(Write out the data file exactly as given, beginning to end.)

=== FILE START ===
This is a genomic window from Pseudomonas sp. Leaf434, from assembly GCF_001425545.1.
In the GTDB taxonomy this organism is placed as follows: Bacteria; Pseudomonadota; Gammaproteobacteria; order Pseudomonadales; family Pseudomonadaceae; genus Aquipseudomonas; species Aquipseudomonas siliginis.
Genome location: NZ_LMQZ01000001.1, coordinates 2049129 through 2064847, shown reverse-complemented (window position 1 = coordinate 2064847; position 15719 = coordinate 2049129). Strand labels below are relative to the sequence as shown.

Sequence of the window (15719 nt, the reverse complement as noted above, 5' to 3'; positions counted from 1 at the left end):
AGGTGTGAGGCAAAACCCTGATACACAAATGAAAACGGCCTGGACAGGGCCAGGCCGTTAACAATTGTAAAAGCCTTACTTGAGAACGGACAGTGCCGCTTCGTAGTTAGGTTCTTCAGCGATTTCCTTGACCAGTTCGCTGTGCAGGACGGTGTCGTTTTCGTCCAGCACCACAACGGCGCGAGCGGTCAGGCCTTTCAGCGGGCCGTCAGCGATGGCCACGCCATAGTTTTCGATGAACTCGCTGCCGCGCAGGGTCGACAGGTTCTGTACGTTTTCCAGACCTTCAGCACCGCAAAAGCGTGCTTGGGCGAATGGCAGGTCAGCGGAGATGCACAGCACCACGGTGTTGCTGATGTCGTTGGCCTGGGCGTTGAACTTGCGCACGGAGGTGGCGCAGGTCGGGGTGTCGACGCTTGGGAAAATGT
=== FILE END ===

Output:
This is a genomic window from Pseudomonas sp. Leaf434, from assembly GCF_001425545.1.
In the GTDB taxonomy this organism is placed as follows: Bacteria; Pseudomonadota; Gammaproteobacteria; order Pseudomonadales; family Pseudomonadaceae; genus Aquipseudomonas; species Aquipseudomonas siliginis.
Genome location: NZ_LMQZ01000001.1, coordinates 2049129 through 2064847, shown reverse-complemented (window position 1 = coordinate 2064847; position 15719 = coordinate 2049129). Strand labels below are relative to the sequence as shown.

Sequence of the window (15719 nt, the reverse complement as noted above, 5' to 3'; positions counted from 1 at the left end):
AGGTGTGAGGCAAAACCCTGATACACAAATGAAAACGGCCTGGACAGGGCCAGGCCGTTAACAATTGTAAAAGCCTTACTTGAGAACGGACAGTGCCGCTTCGTAGTTAGGTTCTTCAGCGATTTCCTTGACCAGTTCGCTGTGCAGGACGGTGTCGTTTTCGTCCAGCACCACAACGGCGCGAGCGGTCAGGCCTTTCAGCGGGCCGTCAGCGATGGCCACGCCATAGTTTTCGATGAACTCGCTGCCGCGCAGGGTCGACAGGTTCTGTACGTTTTCCAGACCTTCAGCACCGCAAAAGCGTGCTTGGGCGAATGGCAGGTCAGCGGAGATGCACAGCACCACGGTGTTGCTGATGTCGTTGGCCTGGGCGTTGAACTTGCGCACGGAGGTGGCGCAGGTCGGGGTGTCGACGCTTGGGAAAATGT